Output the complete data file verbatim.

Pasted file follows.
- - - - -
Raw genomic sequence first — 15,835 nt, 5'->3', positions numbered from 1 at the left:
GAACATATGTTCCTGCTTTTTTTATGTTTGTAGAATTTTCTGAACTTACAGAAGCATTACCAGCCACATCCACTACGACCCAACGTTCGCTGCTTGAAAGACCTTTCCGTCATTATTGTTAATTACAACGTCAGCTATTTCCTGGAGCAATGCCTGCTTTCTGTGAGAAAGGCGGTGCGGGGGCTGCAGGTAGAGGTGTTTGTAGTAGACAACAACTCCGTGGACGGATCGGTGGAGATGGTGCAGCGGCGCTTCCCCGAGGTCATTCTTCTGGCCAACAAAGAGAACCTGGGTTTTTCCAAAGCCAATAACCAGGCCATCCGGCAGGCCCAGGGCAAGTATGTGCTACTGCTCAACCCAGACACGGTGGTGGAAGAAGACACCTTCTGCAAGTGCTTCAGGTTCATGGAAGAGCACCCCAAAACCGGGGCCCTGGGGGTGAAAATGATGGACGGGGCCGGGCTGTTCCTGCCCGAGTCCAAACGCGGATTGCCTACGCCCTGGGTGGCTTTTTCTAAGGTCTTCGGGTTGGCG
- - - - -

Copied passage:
Raw genomic sequence first — 15,835 nt, 5'->3', positions numbered from 1 at the left:
GAACATATGTTCCTGCTTTTTTTATGTTTGTAGAATTTTCTGAACTTACAGAAGCATTACCAGCCACATCCACTACGACCCAACGTTCGCTGCTTGAAAGACCTTTCCGTCATTATTGTTAATTACAACGTCAGCTATTTCCTGGAGCAATGCCTGCTTTCTGTGAGAAAGGCGGTGCGGGGGCTGCAGGTAGAGGTGTTTGTAGTAGACAACAACTCCGTGGACGGATCGGTGGAGATGGTGCAGCGGCGCTTCCCCGAGGTCATTCTTCTGGCCAACAAAGAGAACCTGGGTTTTTCCAAAGCCAATAACCAGGCCATCCGGCAGGCCCAGGGCAAGTATGTGCTACTGCTCAACCCAGACACGGTGGTGGAAGAAGACACCTTCTGCAAGTGCTTCAGGTTCATGGAAGAGCACCCCAAAACCGGGGCCCTGGGGGTGAAAATGATGGACGGGGCCGGGCTGTTCCTGCCCGAGTCCAAACGCGGATTGCCTACGCCCTGGGTGGCTTTTTCTAAGGTCTTCGGGTTGGCG